Until now, the best way to keep tabs on the world’s wealthiest people was probably Forbes magazine’s yearly ranking of the world’s billionaires.
But for those among us who want a more real-time assessment of how the captains of industry are faring, Bloomberg has launched a new feature it has dubbed the Bloomberg Billionaires Index. Each day at 5:30 p.m., the index will measure the net worth of the richest people on the planet, taking into account action in the stock market, economic indicators and news reports.
The rankings launched Sunday night with Mexican telecommunications tycoon Carlos Slim edging out philanthropist Bill Gates for the top spot. Their net worths were estimated at $68.5 billion and $62.4 billion. A somewhat distant third was Berkshire Hathaway executive Warren Buffett.
One thing that is especially striking when looking at the index is the daily change that each person’s fortune has undergone. For example, Slim’s daily net worth change is listed as a loss of $478 million, and Gates’s a loss of $102 million. It’s somewhat mind-boggling that anyone could be so rich that they lose that much money in a day and have it make so little impact on their net worth.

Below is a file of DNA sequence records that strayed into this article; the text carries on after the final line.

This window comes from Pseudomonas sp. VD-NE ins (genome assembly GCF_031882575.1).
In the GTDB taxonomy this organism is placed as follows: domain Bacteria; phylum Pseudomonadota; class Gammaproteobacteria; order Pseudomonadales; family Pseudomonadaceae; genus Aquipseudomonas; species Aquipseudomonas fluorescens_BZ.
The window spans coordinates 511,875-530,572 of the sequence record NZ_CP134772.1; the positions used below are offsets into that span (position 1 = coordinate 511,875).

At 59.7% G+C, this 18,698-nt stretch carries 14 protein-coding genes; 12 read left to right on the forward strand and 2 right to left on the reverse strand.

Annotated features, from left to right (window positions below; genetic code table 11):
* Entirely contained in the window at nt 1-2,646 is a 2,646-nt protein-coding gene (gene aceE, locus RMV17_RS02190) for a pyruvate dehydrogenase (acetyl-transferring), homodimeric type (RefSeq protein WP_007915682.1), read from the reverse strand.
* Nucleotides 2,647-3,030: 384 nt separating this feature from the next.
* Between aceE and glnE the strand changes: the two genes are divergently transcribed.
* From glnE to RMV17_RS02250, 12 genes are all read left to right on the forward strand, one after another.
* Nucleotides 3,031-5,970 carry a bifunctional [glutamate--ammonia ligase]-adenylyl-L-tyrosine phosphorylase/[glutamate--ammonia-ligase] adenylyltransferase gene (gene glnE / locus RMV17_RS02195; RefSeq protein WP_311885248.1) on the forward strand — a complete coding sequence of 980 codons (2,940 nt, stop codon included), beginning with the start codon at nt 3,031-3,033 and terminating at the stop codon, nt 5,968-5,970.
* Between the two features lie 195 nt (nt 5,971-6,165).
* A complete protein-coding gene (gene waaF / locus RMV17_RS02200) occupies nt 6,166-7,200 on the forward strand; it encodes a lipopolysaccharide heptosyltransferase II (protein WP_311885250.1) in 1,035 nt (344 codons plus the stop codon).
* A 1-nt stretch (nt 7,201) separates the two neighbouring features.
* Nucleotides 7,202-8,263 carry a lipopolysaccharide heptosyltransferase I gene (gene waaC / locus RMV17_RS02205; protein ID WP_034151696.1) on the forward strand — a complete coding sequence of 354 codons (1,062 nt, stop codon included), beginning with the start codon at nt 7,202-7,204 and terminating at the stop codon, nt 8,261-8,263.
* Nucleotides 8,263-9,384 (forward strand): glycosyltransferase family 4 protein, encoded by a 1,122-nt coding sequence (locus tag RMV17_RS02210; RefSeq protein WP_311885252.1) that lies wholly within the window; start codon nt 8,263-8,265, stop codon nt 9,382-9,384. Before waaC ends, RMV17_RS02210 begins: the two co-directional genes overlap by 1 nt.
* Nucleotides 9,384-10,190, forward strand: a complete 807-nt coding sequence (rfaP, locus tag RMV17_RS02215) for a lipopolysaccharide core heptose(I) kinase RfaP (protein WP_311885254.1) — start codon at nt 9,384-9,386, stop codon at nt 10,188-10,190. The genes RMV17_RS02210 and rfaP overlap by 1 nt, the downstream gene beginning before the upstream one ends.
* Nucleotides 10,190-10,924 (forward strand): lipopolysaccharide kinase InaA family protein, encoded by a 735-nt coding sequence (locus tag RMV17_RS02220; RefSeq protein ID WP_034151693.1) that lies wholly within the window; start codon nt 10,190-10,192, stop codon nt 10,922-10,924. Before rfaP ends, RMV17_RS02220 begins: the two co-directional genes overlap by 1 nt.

It’ll be interesting to follow the index in coming months and years to see how the rankings shift. Will Brazilian oil and mining executive Eike Batista be able to achieve his stated goal of eclipsing Slim’s wealth? Will 27-year-old Mark Zuckerberg vault onto the list after Facebook’s much-hyped initial public offering?
There’s one person who will never crack the list, no matter how much his already massive fortune grows. Bloomberg says it will not consider New York Mayor Michael R. Bloomberg (I) for its list because of his ties to the company.
A full description of Bloomberg’s methodology for the index is available here.
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